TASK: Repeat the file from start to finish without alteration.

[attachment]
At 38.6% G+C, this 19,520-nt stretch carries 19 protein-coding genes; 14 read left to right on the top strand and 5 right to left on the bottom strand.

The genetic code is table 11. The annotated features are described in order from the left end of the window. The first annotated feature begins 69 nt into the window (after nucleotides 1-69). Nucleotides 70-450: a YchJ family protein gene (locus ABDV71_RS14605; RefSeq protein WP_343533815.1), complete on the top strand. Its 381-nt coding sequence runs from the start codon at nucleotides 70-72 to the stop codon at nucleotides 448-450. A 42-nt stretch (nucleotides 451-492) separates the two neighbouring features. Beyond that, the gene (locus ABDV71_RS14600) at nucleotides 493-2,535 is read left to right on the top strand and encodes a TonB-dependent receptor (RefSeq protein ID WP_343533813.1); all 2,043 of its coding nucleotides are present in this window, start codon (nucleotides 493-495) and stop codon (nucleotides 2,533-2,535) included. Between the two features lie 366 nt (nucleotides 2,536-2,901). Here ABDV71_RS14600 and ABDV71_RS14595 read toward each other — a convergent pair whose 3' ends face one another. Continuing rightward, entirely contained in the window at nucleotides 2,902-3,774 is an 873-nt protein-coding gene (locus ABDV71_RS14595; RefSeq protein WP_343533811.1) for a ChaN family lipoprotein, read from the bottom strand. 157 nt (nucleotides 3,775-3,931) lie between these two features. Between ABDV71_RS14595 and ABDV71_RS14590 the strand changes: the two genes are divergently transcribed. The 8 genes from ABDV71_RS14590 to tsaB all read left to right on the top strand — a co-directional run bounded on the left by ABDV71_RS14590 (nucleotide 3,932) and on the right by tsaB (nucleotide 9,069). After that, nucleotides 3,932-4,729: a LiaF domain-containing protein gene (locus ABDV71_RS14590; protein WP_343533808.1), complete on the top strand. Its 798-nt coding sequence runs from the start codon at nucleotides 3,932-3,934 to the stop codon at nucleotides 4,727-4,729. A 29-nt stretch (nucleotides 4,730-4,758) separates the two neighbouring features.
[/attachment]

At 38.6% G+C, this 19,520-nt stretch carries 19 protein-coding genes; 14 read left to right on the top strand and 5 right to left on the bottom strand.

The genetic code is table 11. The annotated features are described in order from the left end of the window. The first annotated feature begins 69 nt into the window (after nucleotides 1-69). Nucleotides 70-450: a YchJ family protein gene (locus ABDV71_RS14605; RefSeq protein WP_343533815.1), complete on the top strand. Its 381-nt coding sequence runs from the start codon at nucleotides 70-72 to the stop codon at nucleotides 448-450. A 42-nt stretch (nucleotides 451-492) separates the two neighbouring features. Beyond that, the gene (locus ABDV71_RS14600) at nucleotides 493-2,535 is read left to right on the top strand and encodes a TonB-dependent receptor (RefSeq protein ID WP_343533813.1); all 2,043 of its coding nucleotides are present in this window, start codon (nucleotides 493-495) and stop codon (nucleotides 2,533-2,535) included. Between the two features lie 366 nt (nucleotides 2,536-2,901). Here ABDV71_RS14600 and ABDV71_RS14595 read toward each other — a convergent pair whose 3' ends face one another. Continuing rightward, entirely contained in the window at nucleotides 2,902-3,774 is an 873-nt protein-coding gene (locus ABDV71_RS14595; RefSeq protein WP_343533811.1) for a ChaN family lipoprotein, read from the bottom strand. 157 nt (nucleotides 3,775-3,931) lie between these two features. Between ABDV71_RS14595 and ABDV71_RS14590 the strand changes: the two genes are divergently transcribed. The 8 genes from ABDV71_RS14590 to tsaB all read left to right on the top strand — a co-directional run bounded on the left by ABDV71_RS14590 (nucleotide 3,932) and on the right by tsaB (nucleotide 9,069). After that, nucleotides 3,932-4,729: a LiaF domain-containing protein gene (locus ABDV71_RS14590; protein WP_343533808.1), complete on the top strand. Its 798-nt coding sequence runs from the start codon at nucleotides 3,932-3,934 to the stop codon at nucleotides 4,727-4,729. A 29-nt stretch (nucleotides 4,730-4,758) separates the two neighbouring features.